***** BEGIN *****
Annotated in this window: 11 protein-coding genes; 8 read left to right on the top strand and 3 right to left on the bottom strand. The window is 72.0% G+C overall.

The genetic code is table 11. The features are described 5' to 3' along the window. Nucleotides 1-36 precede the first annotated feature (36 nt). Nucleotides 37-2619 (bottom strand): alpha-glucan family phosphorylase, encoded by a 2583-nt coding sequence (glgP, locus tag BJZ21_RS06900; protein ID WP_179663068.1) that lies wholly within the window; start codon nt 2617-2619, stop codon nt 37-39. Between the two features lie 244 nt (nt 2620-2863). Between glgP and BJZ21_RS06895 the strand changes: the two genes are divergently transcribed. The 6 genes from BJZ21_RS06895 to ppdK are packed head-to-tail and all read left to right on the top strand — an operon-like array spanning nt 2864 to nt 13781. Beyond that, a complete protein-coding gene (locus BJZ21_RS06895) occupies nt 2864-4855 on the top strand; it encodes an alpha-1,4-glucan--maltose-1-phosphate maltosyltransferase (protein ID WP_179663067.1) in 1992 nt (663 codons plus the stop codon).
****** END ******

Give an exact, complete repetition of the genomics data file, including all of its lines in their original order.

Annotated in this window: 11 protein-coding genes; 8 read left to right on the top strand and 3 right to left on the bottom strand. The window is 72.0% G+C overall.

The genetic code is table 11. The features are described 5' to 3' along the window. Nucleotides 1-36 precede the first annotated feature (36 nt). Nucleotides 37-2619 (bottom strand): alpha-glucan family phosphorylase, encoded by a 2583-nt coding sequence (glgP, locus tag BJZ21_RS06900; protein ID WP_179663068.1) that lies wholly within the window; start codon nt 2617-2619, stop codon nt 37-39. Between the two features lie 244 nt (nt 2620-2863). Between glgP and BJZ21_RS06895 the strand changes: the two genes are divergently transcribed. The 6 genes from BJZ21_RS06895 to ppdK are packed head-to-tail and all read left to right on the top strand — an operon-like array spanning nt 2864 to nt 13781. Beyond that, a complete protein-coding gene (locus BJZ21_RS06895) occupies nt 2864-4855 on the top strand; it encodes an alpha-1,4-glucan--maltose-1-phosphate maltosyltransferase (protein ID WP_179663067.1) in 1992 nt (663 codons plus the stop codon).